Why This Bill Is Unfair, Unequal, and Unjust
The Equality Act (EA) would overhaul our federal civil rights framework to mandate special privileges for sexual orientation and gender identity (SOGI), expand abortion access, and gut religious liberty—leaving many to suffer the consequences, including women, children, medical professionals, and people of faith. The EA mandates an anti-life, anti-family, and anti-faith agenda upon all Americans and must be defeated.
The Equality Act Is Radically Pro-Abortion
- Health care providers would be expressly prohibited from discriminating on the basis of sex.
- Sex discrimination would be redefined to incorporate language that courts have previously ruled includes abortion.
- This redefinition—in conjunction with the Religious Freedom Restoration Act (RFRA) exemption and expansion of what constitutes a public accommodation beyond physical facilities—jeopardizes long-standing federal conscience laws that protect those opposed to abortion.
- For example, the Hyde Amendment, which prohibits taxpayer funding for abortion, would be in jeopardy.
- By means of these changes, the EA would essentially create a legislative right to abortion on demand.
The Equality Act Is Detrimental to Women's Equality, Privacy, and Safety
- Contrary to its name, the Equality Act would undermine equality and real civil rights gains women have made.
- For example, the Small Business Administration Office of Women's Business Ownership, whose mission is to "enable and empower women entrepreneurs through advocacy, outreach, education and support," would have to give biological men who identify as women access to its programs.
- Biological males would be allowed to compete in women's sports. This would unfairly penalize female athletes and effectively obliterate Title IX. This is already occurring in some states.
- For example, two biological boys have collectively won 15 women's track titles once held by nine different girls in Connecticut. As a result, biological girls have consistently fallen below the threshold to advance in their sport, inhibiting their ability to be seen by college recruiters and obtain scholarships. Scholarships are sometimes the only avenue students have to pursue higher education, which could lead to better job opportunities and better pay.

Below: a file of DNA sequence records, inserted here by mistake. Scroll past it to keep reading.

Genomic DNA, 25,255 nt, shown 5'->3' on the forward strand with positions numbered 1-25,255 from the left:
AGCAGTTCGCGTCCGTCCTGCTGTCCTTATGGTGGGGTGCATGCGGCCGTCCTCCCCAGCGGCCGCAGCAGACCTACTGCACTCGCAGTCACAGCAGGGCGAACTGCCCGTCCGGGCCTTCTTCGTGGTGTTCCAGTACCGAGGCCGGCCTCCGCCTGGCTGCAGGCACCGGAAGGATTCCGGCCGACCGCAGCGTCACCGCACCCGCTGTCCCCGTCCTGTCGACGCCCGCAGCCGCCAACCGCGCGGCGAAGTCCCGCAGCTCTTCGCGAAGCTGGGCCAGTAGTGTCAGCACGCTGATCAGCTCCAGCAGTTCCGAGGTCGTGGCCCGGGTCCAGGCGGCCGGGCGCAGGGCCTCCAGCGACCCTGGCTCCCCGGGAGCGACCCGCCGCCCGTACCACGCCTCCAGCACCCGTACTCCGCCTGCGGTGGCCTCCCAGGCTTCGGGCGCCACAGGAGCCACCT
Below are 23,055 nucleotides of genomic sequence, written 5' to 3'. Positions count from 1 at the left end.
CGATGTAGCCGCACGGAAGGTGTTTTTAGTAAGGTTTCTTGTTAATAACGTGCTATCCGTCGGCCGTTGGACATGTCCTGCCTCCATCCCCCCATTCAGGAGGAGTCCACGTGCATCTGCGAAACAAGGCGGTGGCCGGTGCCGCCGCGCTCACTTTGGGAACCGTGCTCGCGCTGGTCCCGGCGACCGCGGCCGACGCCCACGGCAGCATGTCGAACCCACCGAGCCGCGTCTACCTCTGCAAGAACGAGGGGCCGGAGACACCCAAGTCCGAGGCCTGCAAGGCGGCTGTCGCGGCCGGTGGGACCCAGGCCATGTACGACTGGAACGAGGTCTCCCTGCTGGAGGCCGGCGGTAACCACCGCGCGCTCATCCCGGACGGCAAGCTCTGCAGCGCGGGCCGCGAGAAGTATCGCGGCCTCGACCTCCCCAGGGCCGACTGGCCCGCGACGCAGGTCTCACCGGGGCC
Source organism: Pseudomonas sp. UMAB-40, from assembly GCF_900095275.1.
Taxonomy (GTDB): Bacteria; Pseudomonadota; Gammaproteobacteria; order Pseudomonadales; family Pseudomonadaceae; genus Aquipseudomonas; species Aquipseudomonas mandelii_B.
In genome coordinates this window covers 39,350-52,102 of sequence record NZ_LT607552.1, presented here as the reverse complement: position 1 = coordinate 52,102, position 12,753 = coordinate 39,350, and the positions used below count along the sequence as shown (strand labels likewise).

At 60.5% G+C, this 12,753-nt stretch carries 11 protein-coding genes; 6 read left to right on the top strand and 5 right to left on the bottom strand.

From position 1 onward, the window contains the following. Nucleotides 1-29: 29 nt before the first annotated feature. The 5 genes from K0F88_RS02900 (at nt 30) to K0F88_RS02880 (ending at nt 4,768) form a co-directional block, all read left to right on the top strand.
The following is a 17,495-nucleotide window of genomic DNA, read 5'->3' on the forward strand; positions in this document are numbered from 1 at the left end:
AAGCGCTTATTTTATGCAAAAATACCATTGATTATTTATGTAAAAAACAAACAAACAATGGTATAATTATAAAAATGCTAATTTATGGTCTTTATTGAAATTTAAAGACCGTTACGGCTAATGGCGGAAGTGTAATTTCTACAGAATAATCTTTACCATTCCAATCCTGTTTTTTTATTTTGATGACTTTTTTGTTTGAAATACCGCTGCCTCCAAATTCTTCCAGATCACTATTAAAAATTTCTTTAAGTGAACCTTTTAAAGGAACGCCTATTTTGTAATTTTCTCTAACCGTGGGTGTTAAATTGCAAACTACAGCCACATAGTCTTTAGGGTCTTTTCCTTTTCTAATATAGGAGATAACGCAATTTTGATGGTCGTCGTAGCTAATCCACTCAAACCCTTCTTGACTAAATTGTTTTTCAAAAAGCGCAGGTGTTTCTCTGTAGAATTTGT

Privacy and Safety
- The late Justice Ruth Bader Ginsburg, writing many years ago about sex-based distinctions, defended privacy for men and women in separate bathrooms.
- If the Equality Act becomes law, females will no longer have privacy in public bathrooms, locker rooms, showers, or even battered women's shelters. Similar state and local laws are already revealing the consequences of this policy:
- A kindergarten girl was assaulted by a boy in her school bathroom.
- A rape survivor was forced to quit her job when her employer began allowing men into women's private facilities (being seen in the shower had been part of her victimization).
- A biological man was allowed residence in a women's shelter, and nine women have filed a sexual harassment suit against him.
- In addition to being unfair, allowing biological men to compete in women's sports is also unsafe. It could lead to significant injuries for female athletes, particularly in high contact sports, as biological men are bigger and stronger than women on average.
The Equality Act Harms the Very Members of the LGBT Community It Purports to Protect
- The Equality Act advances policies that do not align with science. It therefore harms members of the LGBT community seeking assistance in an area like healthcare, which necessarily must be based on biology and science.
- A biological woman identifying as a man and who was listed as a man on medical records was assessed for kidney disease as a man, causing treatment missteps and nearly resulting in death.
- A biological woman identifying as a man appeared to be a masculine, overweight man to hospital staff. They therefore had no reason to think the patient was pregnant and in labor. Sadly, the patient did not receive immediate care and delivered a stillborn baby. The doctor noted that the male classification "threw us off" from the patient's actual medical needs.
- A biological woman identifying as a man, who had undergone a mastectomy, developed cancer in the remaining breast tissue. The doctor was not sure how to code this patient in the medical records system.
- A biological woman identifying and appearing to be a man was diagnosed with an ovarian tumor after several steps of treatment.
The Equality Act Politicizes the Medical Profession to the Detriment of Patients and Practitioners